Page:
Co-operation - working together with others (rather than competing with them) is as old as history, but modern co-operative businesses have been around for just 200 years.
Co-operatives were formed by workers in the 18th century who set up shops to break the monopoly of the large factory bosses supplying overpriced, low quality food to workers. The shops not only provided good food at a decent price, they also provided fair and equitable conditions for those working there.
A co-op is an enterprise run and controlled democratically by the members - for the benefit of all the members. They define themselves by the Co-operative Principles and the Co-operative Values.
Nowadays there are many different types of co-ops, here are just a few:
Co-ops are a different way of providing for our needs such as housing, work, services and the exchange of goods.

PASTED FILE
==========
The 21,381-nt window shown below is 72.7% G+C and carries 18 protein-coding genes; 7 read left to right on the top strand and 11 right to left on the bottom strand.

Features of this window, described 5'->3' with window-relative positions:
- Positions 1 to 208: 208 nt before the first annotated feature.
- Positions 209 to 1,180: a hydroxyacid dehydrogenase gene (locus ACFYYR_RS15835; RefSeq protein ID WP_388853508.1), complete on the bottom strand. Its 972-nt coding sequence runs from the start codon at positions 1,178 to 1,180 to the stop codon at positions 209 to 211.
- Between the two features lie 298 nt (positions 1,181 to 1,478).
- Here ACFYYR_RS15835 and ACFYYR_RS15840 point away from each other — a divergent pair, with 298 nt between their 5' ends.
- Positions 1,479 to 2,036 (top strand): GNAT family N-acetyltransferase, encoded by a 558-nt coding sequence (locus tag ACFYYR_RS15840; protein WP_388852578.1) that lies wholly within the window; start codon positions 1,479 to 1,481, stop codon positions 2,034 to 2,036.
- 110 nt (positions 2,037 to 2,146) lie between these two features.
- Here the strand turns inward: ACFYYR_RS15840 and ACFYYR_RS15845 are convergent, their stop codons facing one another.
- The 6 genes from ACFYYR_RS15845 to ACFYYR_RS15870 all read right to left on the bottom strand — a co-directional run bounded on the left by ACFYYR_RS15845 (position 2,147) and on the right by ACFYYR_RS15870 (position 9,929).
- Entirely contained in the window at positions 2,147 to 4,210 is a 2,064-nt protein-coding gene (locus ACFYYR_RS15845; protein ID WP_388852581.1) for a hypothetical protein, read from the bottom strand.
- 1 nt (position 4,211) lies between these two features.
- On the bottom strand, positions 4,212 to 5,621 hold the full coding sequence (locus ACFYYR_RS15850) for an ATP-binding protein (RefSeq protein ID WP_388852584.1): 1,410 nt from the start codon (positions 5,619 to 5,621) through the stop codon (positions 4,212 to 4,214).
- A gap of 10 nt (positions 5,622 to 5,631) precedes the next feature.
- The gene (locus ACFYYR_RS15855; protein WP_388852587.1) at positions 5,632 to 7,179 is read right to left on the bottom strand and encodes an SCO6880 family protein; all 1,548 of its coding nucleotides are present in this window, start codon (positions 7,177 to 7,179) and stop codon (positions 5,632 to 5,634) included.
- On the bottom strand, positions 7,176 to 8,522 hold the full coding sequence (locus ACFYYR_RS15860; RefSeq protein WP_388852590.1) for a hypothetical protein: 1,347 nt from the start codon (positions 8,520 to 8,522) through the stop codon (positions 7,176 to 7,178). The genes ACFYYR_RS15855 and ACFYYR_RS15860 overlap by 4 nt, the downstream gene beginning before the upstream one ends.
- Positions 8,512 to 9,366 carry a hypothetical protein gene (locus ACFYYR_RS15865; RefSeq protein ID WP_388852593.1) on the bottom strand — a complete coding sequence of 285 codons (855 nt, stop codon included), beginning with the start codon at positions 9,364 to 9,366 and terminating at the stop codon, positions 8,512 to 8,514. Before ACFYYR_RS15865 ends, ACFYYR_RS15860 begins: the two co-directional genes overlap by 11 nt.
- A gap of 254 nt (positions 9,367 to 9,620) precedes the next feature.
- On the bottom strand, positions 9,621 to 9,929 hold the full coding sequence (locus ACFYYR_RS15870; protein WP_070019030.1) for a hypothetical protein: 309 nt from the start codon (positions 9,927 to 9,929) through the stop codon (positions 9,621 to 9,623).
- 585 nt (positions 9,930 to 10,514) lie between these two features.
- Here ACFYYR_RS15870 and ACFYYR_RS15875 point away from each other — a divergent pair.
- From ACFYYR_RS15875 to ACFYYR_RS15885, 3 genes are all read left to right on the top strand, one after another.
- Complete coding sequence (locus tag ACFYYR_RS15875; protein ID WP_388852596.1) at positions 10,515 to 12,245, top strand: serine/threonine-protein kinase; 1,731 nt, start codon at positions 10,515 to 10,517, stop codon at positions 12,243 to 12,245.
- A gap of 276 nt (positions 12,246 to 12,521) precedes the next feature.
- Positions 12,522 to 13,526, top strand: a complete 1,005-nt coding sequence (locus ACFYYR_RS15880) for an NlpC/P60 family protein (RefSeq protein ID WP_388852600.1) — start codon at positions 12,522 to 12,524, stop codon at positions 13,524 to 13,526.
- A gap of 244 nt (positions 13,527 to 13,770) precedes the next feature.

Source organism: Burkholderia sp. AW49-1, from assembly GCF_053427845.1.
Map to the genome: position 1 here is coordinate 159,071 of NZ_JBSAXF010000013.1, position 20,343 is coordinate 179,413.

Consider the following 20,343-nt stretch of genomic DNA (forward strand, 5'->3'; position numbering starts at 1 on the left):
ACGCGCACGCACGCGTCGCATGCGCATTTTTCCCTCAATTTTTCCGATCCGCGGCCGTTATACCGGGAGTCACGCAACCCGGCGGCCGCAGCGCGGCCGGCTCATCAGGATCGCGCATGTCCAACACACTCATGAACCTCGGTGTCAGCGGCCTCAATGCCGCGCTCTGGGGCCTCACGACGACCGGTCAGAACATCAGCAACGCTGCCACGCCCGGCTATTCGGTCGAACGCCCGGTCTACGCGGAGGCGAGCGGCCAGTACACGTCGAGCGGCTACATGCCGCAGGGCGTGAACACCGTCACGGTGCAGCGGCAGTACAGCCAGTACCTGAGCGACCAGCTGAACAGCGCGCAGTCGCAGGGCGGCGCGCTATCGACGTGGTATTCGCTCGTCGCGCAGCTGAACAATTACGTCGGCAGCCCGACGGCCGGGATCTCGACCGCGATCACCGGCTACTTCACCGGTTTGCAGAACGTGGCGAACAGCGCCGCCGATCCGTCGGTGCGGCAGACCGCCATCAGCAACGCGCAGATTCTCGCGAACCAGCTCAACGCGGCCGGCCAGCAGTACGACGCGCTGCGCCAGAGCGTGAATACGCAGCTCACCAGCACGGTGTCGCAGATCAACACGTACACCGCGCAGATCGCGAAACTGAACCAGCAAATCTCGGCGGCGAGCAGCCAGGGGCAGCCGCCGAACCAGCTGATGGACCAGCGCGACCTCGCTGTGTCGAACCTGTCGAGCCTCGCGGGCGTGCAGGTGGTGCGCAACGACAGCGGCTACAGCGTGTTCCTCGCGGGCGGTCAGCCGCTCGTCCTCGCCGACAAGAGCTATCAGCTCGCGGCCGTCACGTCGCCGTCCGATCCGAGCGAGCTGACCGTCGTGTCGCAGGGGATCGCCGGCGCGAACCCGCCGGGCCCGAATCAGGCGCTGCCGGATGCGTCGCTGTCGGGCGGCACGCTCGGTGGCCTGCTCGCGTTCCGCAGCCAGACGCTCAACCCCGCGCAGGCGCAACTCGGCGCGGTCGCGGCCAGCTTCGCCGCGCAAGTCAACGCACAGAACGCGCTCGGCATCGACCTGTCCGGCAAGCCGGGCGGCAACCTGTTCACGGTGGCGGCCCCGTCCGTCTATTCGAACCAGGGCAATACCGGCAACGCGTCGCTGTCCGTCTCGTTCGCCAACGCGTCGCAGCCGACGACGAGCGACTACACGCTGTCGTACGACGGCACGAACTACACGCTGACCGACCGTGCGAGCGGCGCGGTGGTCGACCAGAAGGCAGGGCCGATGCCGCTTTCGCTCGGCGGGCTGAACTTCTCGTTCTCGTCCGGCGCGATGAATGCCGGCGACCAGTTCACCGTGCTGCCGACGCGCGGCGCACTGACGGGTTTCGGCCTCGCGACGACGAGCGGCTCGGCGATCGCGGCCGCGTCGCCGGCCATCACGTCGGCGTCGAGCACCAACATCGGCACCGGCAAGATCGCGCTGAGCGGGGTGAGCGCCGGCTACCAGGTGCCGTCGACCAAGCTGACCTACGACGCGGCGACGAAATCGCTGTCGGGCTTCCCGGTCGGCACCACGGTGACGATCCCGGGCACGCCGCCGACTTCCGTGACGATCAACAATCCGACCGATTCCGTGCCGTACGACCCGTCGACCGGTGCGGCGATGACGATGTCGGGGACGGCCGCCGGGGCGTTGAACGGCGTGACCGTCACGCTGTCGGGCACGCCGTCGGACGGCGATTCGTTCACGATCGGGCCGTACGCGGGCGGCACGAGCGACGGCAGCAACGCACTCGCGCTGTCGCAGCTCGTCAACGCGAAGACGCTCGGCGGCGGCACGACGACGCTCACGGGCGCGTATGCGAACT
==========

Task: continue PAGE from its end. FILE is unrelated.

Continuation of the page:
Normal businesses provide profits to shareholders and capitalists, but co-ops are part of creating a different type of society based on community links, self-help and mutual aid. They enable people to follow the principles of co-operation and fairness even in a society based on competition and exploitation.
We want to see a world based upon equality and co-operation, where people give according to
their ability and receive according to their needs. Where work is fulfilling and where creativity is encouraged, where decision-making is open to everyone with no hierarchies and where the environment is valued and respected in its own right rather than exploited.
From the aims and principles of Radical Routes, a network of small co-ops in the UK
Co-operation: limited only by your imagination!